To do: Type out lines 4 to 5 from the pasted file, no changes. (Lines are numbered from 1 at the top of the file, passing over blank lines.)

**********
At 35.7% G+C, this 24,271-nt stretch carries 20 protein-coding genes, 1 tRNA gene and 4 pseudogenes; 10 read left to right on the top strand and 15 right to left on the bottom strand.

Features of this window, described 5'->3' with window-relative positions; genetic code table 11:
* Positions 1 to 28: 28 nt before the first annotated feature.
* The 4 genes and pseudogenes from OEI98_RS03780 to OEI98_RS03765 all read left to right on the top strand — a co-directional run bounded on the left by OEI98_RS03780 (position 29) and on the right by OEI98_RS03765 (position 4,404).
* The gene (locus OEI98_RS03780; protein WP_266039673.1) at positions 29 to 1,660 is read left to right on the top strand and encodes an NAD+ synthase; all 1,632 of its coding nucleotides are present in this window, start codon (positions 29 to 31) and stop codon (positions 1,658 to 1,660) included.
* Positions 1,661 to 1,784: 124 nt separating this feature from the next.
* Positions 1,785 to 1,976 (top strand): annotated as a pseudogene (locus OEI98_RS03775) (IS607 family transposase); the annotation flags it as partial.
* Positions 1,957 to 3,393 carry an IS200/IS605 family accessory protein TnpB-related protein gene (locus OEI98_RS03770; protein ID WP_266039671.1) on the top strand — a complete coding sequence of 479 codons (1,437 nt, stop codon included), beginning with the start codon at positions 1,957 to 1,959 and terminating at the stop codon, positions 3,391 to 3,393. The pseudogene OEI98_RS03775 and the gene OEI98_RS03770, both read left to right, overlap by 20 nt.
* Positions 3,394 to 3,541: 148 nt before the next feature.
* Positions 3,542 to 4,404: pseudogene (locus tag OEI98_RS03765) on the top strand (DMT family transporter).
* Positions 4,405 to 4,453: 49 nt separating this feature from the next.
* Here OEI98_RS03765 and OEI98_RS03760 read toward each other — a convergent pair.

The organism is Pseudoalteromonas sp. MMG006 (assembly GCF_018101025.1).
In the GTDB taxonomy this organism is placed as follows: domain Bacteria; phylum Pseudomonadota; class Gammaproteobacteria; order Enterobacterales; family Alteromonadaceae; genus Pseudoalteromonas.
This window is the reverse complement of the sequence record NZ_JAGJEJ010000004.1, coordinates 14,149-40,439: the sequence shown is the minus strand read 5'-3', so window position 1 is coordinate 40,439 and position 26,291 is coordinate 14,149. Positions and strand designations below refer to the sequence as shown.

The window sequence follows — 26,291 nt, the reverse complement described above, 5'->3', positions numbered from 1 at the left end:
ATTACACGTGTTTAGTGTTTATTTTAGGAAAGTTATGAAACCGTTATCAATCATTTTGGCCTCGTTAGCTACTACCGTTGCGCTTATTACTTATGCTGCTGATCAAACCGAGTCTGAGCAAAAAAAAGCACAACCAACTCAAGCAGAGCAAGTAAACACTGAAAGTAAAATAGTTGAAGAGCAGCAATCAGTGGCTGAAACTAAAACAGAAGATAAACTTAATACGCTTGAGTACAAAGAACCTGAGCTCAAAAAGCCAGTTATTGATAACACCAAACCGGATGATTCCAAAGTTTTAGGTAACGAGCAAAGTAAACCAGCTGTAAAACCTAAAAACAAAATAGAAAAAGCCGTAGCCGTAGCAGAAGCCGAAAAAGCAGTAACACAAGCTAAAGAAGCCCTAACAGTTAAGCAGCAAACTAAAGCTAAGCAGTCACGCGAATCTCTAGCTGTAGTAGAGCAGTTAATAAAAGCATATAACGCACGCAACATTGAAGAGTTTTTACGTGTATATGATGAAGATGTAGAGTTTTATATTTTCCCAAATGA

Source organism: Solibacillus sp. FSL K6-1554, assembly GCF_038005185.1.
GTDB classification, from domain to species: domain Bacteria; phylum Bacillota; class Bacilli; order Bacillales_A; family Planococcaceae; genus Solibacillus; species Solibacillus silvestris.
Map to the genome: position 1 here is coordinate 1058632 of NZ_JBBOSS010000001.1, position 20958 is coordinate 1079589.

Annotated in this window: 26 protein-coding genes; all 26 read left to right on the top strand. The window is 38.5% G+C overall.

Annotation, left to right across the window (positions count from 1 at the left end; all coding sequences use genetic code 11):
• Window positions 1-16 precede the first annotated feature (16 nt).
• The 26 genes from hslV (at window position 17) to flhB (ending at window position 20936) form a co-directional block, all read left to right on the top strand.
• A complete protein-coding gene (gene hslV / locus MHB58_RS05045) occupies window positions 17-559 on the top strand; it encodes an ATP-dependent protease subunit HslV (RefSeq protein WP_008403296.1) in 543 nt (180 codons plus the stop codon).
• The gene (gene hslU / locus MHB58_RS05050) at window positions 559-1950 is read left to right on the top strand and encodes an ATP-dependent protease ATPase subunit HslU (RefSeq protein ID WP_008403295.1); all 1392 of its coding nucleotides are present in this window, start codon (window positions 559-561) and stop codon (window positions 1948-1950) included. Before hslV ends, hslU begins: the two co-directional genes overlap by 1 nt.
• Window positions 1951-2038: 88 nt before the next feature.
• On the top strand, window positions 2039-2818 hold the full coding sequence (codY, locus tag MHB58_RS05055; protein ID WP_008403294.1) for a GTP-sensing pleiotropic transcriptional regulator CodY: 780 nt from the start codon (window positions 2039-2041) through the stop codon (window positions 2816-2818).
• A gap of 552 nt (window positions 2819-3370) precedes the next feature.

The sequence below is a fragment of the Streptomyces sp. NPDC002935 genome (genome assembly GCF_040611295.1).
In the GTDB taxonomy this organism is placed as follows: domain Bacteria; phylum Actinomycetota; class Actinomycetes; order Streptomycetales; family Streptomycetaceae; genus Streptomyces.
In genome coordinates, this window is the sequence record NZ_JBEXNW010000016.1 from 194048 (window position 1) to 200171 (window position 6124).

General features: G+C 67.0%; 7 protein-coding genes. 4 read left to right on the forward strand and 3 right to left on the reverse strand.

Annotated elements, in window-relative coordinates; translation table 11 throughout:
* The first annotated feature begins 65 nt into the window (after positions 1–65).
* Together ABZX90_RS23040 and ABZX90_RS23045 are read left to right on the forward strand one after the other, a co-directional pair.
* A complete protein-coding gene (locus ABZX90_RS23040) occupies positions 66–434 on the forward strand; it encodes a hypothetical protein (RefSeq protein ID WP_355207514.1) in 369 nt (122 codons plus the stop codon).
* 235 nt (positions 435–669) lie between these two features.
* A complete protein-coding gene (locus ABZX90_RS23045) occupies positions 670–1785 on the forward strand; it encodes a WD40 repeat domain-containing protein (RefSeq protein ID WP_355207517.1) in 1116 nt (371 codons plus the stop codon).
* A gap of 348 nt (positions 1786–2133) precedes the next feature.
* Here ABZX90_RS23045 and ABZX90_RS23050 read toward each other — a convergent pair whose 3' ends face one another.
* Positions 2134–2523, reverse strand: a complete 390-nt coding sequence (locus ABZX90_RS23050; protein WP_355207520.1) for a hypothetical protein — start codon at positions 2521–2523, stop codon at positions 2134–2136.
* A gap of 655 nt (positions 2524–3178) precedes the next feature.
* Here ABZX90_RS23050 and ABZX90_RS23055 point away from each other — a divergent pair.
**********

* The 4 genes and pseudogenes from OEI98_RS03780 to OEI98_RS03765 all read left to right on the top strand — a co-directional run bounded on the left by OEI98_RS03780 (position 29) and on the right by OEI98_RS03765 (position 4,404).
* The gene (locus OEI98_RS03780; protein WP_266039673.1) at positions 29 to 1,660 is read left to right on the top strand and encodes an NAD+ synthase; all 1,632 of its coding nucleotides are present in this window, start codon (positions 29 to 31) and stop codon (positions 1,658 to 1,660) included.